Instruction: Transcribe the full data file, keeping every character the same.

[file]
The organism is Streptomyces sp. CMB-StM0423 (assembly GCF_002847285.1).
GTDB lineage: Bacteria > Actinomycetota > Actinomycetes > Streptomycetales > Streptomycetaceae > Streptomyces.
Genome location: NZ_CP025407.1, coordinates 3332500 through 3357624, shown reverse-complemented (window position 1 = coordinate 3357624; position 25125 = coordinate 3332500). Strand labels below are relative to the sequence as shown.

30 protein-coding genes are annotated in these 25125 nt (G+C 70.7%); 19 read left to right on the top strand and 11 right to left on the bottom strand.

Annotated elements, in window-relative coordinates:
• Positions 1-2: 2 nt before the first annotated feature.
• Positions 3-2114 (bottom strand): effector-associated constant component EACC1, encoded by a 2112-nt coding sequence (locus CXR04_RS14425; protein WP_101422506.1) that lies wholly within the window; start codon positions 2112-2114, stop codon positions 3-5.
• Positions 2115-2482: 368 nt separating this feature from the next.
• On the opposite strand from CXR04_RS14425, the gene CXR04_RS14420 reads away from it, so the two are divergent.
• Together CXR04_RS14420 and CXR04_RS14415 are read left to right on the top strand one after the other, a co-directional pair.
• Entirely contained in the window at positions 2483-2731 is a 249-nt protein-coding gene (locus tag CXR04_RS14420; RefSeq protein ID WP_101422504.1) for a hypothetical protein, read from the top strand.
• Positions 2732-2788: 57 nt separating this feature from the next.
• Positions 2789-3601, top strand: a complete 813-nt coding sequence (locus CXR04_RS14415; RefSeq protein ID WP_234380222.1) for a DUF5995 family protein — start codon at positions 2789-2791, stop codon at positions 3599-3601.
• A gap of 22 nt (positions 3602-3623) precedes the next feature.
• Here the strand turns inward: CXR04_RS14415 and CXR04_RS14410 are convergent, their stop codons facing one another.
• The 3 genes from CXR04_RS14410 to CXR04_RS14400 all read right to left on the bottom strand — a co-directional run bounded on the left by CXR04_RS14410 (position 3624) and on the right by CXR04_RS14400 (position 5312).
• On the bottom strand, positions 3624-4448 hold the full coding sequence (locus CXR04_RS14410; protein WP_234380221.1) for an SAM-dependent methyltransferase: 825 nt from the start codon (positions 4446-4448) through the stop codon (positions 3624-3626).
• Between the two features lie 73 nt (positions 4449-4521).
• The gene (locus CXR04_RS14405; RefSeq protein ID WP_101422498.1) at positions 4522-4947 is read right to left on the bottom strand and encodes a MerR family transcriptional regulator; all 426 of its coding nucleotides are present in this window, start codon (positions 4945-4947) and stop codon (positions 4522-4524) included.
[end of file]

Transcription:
The organism is Streptomyces sp. CMB-StM0423 (assembly GCF_002847285.1).
GTDB lineage: Bacteria > Actinomycetota > Actinomycetes > Streptomycetales > Streptomycetaceae > Streptomyces.
Genome location: NZ_CP025407.1, coordinates 3332500 through 3357624, shown reverse-complemented (window position 1 = coordinate 3357624; position 25125 = coordinate 3332500). Strand labels below are relative to the sequence as shown.

30 protein-coding genes are annotated in these 25125 nt (G+C 70.7%); 19 read left to right on the top strand and 11 right to left on the bottom strand.

Annotated elements, in window-relative coordinates:
• Positions 1-2: 2 nt before the first annotated feature.
• Positions 3-2114 (bottom strand): effector-associated constant component EACC1, encoded by a 2112-nt coding sequence (locus CXR04_RS14425; protein WP_101422506.1) that lies wholly within the window; start codon positions 2112-2114, stop codon positions 3-5.
• Positions 2115-2482: 368 nt separating this feature from the next.
• On the opposite strand from CXR04_RS14425, the gene CXR04_RS14420 reads away from it, so the two are divergent.
• Together CXR04_RS14420 and CXR04_RS14415 are read left to right on the top strand one after the other, a co-directional pair.
• Entirely contained in the window at positions 2483-2731 is a 249-nt protein-coding gene (locus tag CXR04_RS14420; RefSeq protein ID WP_101422504.1) for a hypothetical protein, read from the top strand.
• Positions 2732-2788: 57 nt separating this feature from the next.
• Positions 2789-3601, top strand: a complete 813-nt coding sequence (locus CXR04_RS14415; RefSeq protein ID WP_234380222.1) for a DUF5995 family protein — start codon at positions 2789-2791, stop codon at positions 3599-3601.
• A gap of 22 nt (positions 3602-3623) precedes the next feature.
• Here the strand turns inward: CXR04_RS14415 and CXR04_RS14410 are convergent, their stop codons facing one another.
• The 3 genes from CXR04_RS14410 to CXR04_RS14400 all read right to left on the bottom strand — a co-directional run bounded on the left by CXR04_RS14410 (position 3624) and on the right by CXR04_RS14400 (position 5312).
• On the bottom strand, positions 3624-4448 hold the full coding sequence (locus CXR04_RS14410; protein WP_234380221.1) for an SAM-dependent methyltransferase: 825 nt from the start codon (positions 4446-4448) through the stop codon (positions 3624-3626).
• Between the two features lie 73 nt (positions 4449-4521).
• The gene (locus CXR04_RS14405; RefSeq protein ID WP_101422498.1) at positions 4522-4947 is read right to left on the bottom strand and encodes a MerR family transcriptional regulator; all 426 of its coding nucleotides are present in this window, start codon (positions 4945-4947) and stop codon (positions 4522-4524) included.